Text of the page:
San José, Costa Rica, since 1956

Flamingo Marina Boaters Face Eviction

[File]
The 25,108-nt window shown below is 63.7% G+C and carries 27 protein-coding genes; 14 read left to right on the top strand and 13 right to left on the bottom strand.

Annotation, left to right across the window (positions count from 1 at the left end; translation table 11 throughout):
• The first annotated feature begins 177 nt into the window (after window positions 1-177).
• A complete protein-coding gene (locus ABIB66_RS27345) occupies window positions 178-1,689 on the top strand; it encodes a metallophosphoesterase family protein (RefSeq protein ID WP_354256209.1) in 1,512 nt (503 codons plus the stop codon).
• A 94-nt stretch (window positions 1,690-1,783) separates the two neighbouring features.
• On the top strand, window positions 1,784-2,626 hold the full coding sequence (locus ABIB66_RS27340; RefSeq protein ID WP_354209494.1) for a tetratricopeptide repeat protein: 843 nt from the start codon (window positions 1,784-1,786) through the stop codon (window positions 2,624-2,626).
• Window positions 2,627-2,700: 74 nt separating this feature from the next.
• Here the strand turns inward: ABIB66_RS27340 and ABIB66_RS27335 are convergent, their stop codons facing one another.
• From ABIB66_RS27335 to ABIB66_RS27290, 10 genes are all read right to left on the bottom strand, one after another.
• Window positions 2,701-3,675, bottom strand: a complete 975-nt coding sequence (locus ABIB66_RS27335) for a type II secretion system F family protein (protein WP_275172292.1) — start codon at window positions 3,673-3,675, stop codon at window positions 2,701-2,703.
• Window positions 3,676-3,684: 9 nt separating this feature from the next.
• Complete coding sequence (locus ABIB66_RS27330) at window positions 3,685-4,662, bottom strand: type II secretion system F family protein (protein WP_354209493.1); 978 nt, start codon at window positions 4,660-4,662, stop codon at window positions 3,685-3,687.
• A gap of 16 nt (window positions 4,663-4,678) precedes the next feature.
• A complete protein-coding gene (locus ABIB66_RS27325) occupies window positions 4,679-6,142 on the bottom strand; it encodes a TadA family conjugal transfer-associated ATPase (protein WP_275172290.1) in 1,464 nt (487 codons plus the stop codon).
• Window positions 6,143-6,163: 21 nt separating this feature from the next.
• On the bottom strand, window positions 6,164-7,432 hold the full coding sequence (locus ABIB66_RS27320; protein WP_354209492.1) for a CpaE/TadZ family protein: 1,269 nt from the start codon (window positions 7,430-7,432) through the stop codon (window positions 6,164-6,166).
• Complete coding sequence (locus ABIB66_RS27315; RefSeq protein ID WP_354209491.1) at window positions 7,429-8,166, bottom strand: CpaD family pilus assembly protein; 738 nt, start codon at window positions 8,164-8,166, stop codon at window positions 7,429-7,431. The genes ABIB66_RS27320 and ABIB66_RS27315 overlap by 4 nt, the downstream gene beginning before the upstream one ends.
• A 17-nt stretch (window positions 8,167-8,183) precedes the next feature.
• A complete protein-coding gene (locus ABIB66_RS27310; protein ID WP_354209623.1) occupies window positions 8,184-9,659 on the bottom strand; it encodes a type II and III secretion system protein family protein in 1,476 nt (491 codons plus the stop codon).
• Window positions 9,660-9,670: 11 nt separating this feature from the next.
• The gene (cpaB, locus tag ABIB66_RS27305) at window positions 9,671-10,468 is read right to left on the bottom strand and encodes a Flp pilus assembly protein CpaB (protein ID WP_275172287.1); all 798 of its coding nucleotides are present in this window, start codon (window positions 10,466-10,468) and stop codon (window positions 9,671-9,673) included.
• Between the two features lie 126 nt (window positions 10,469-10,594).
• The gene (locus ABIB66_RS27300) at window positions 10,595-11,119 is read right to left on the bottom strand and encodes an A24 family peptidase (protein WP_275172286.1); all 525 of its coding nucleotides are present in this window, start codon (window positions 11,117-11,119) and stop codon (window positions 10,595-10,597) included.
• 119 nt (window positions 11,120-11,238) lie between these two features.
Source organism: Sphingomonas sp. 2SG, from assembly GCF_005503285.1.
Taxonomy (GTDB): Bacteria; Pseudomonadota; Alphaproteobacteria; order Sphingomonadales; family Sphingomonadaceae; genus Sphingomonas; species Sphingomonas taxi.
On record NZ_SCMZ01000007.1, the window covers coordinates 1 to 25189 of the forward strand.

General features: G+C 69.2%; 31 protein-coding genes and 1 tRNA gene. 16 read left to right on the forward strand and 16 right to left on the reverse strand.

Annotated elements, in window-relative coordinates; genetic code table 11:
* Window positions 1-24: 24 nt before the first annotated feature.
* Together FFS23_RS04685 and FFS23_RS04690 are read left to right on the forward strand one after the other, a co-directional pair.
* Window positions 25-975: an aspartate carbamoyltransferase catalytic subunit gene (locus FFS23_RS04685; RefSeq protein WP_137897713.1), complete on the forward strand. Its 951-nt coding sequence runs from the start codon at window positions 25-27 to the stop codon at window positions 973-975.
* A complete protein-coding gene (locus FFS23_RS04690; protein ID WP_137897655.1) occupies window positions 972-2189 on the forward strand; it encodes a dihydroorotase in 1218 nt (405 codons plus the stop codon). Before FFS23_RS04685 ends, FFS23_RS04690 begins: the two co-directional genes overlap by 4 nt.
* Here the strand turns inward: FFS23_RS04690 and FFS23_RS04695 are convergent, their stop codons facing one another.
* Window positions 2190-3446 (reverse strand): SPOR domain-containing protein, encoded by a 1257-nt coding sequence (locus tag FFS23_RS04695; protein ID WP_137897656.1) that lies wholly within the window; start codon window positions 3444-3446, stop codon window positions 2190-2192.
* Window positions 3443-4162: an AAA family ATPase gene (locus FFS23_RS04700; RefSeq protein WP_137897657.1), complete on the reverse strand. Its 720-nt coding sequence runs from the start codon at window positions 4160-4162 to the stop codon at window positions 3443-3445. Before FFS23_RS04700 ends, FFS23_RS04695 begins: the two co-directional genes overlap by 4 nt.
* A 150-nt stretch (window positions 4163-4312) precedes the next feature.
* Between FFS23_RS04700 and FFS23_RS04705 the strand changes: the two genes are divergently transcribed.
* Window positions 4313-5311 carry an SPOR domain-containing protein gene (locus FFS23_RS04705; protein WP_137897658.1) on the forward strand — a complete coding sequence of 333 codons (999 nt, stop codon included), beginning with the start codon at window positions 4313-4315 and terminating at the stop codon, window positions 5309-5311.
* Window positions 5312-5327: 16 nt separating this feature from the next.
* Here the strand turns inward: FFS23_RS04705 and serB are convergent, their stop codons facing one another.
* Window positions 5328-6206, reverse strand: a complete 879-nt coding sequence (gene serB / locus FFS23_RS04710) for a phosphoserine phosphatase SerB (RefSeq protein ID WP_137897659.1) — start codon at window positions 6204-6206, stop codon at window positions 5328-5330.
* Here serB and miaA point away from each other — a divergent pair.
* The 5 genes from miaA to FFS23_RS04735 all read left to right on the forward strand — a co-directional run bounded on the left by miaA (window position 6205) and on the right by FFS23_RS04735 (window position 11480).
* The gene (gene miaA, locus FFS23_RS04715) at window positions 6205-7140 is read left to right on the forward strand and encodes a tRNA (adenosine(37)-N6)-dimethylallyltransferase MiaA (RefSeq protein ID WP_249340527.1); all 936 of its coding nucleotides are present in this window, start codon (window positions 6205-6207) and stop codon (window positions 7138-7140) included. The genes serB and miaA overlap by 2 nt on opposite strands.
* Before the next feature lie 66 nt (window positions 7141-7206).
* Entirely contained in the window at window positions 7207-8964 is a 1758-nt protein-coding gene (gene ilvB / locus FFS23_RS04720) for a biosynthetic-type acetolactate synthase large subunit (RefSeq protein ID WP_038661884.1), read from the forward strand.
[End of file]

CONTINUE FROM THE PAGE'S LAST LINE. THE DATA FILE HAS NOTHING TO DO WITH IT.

BOATERS in the Flamingo Marina, inthe northwestern province of Guanacaste,were rocked again this week by an order tocease using the marina, this time comingfrom the Coast Guard and SecurityMinistry.The Pacific coast marina has been thecenter of controversy for more than twoyears.A Coast Guard cutter arrived Mondayand handed out a flyer warning boat ownersand captains they must remove theirboats from the area or risk being evictedtoday.However, the Tourism Mariners’Association, as they have in the past, thisweek filed an injunction with theConstitutional Chamber of the SupremeCourt (Sala IV) in an attempt to stop theeviction.“This is the high season, a lot of peoplealready have reservations on these boatsthis week,” said Junior Bustos, president ofthe association.For this reason, most of the approximately70 boats moored in the marina arenot prepared to follow the eviction order,Bustos said.FLAMINGO Marina users have beenin these waters before.This marks the third time efforts havebeen made to close the marina sinceOctober 2003, when the EnvironmentalTribunal, an administrative court, orderedthe closure of the marina.The tribunal, part of the Environmentand Energy Ministry (MINAE), requestedthe closure on the precautionary principlethe marina’s operation could beharming the environment (TT, Dec. 12,2003).The marina’s private operator wasevicted in August 2003 after a year and ahalf of lawsuits and accusations of environmentaldamage (TT, Aug. 12, 2003).The Municipality of Santa Cruz then tookover the operation and the tribunal orderedit to come up with an environmental planand impact study to allow the marina’scontinued operation. When this was notdone, the closure was ordered.HOWEVER, the marina’s operationhas continued.In March, the tribunal again orderedthe municipality to close the marina (TT,March 26). It criticized Santa Cruz mayorPastor Gómez for allowing the marina toremain open and said under no circumstanceswould boats be permitted at thesite.Gómez, who last December said theorder from the Tribunal was clear and themarina doesn’t exist (Dec. 12, 2003), saidTuesday the Coast Guard and SecurityMinistry had been discussing the tribunal’sorder and finally acted onMonday.THE municipality began a concessionprocess last September to select a newmarina operator.After the Oct. 30, 2003 deadline, themunicipality announced it had receivedproposals from five companies (TT, Nov.14, 2003). Gómez said yesterday thatseven companies were interested in theconcession.An operator will not be selected until aprocess by the municipality and the Inter-Institutional Commission for Marinas andTourism Docks (CIMAT) to create a masterplan for the marina is completed,Gómez said.However, Hubert Gysemans, presidentof the Guanacaste Tourism Chamber,argues that the longer the municipality runsthe marina, the worse things will get.“THEY don’t know how to run a marina,”he said.Gysemans said he has proposed severaltimes that a temporary commission run themarina until an operator can be found. Thecommission would be made up of representativesfrom the Environmental Tribunal,the Costa Rican Tourism Institute (ICT) themunicipality, CIMAT, the tourism chamberand boat owners and operators.“You cannot just close this marina;they are out of their bloody minds,” hesaid.

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